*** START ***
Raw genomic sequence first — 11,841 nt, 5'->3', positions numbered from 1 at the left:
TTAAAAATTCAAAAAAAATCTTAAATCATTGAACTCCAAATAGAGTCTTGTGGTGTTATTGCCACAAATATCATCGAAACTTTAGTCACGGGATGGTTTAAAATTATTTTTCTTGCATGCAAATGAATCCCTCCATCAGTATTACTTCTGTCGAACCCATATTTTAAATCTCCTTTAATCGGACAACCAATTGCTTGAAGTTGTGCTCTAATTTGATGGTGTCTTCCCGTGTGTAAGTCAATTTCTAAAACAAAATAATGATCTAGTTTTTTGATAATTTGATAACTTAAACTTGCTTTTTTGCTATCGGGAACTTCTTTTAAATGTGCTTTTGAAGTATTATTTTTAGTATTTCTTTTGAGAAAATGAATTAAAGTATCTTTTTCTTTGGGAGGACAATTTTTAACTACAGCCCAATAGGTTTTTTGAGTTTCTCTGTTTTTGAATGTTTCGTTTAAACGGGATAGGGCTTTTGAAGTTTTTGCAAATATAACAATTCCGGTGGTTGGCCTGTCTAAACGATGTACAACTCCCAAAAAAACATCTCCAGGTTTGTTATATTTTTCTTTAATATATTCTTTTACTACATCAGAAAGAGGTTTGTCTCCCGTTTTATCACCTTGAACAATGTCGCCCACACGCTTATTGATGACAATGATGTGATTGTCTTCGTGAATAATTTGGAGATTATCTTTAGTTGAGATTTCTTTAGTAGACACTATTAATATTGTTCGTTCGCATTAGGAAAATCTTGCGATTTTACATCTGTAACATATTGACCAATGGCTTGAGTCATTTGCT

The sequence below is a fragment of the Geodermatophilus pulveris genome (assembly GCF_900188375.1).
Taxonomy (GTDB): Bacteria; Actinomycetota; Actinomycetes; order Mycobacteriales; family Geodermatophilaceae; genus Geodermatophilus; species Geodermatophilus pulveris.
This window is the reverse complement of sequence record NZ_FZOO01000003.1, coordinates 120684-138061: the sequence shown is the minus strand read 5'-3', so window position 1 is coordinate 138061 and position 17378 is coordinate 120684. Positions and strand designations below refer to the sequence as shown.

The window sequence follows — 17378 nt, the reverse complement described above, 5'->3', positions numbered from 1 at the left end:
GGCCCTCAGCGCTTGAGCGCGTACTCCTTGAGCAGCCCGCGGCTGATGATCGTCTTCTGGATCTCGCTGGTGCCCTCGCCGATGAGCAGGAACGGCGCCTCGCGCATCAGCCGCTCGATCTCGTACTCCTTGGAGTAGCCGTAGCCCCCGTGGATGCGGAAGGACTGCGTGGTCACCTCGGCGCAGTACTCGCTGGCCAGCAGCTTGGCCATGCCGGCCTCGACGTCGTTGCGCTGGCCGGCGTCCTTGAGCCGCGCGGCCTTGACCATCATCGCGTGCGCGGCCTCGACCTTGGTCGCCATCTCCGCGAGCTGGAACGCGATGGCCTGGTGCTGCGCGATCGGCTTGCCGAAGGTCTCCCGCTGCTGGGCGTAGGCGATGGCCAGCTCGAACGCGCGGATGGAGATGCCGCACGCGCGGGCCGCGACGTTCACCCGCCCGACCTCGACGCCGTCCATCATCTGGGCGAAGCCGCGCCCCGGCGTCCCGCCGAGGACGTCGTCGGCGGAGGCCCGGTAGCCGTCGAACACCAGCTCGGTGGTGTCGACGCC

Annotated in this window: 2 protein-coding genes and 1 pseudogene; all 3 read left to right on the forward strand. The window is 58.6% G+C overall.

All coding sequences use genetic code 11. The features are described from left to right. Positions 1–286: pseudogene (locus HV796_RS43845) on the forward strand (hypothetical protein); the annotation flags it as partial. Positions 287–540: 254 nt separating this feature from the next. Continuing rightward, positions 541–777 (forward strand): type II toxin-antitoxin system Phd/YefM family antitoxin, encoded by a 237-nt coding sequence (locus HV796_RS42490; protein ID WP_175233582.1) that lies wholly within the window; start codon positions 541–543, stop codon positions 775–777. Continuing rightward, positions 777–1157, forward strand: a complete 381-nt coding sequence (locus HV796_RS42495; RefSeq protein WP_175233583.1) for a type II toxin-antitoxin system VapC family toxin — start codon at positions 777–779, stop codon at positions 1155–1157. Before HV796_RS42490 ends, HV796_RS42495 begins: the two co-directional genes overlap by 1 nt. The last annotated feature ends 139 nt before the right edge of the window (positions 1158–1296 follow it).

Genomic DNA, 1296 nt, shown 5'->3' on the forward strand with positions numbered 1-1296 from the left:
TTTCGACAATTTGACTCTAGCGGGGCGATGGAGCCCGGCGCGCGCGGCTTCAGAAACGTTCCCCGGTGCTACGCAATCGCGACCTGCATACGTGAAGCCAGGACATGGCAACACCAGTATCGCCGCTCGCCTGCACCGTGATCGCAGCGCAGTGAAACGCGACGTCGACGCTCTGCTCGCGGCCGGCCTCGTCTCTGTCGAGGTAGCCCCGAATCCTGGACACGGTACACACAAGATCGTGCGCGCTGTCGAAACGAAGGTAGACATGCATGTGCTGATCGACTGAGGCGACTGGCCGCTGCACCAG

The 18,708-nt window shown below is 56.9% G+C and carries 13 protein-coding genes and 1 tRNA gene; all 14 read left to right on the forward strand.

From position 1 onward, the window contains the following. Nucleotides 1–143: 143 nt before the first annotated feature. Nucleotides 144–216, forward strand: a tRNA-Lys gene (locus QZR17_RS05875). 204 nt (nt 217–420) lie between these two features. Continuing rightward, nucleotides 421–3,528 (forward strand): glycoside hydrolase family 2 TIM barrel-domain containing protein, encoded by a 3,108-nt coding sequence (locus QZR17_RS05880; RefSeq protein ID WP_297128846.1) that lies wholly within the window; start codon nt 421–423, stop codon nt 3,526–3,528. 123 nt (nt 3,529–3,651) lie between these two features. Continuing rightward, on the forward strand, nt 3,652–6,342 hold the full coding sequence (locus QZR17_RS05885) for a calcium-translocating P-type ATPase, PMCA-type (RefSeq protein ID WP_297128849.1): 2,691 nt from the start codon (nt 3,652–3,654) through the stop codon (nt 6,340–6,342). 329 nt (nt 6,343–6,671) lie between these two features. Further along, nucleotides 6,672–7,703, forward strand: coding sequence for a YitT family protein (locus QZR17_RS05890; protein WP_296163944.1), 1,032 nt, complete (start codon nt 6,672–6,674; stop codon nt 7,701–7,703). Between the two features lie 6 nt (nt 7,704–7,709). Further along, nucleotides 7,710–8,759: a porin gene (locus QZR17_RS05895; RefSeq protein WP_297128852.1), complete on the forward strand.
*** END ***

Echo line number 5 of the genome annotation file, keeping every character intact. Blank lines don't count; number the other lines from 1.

This window is the reverse complement of sequence record NZ_FZOO01000003.1, coordinates 120684-138061: the sequence shown is the minus strand read 5'-3', so window position 1 is coordinate 138061 and position 17378 is coordinate 120684. Positions and strand designations below refer to the sequence as shown.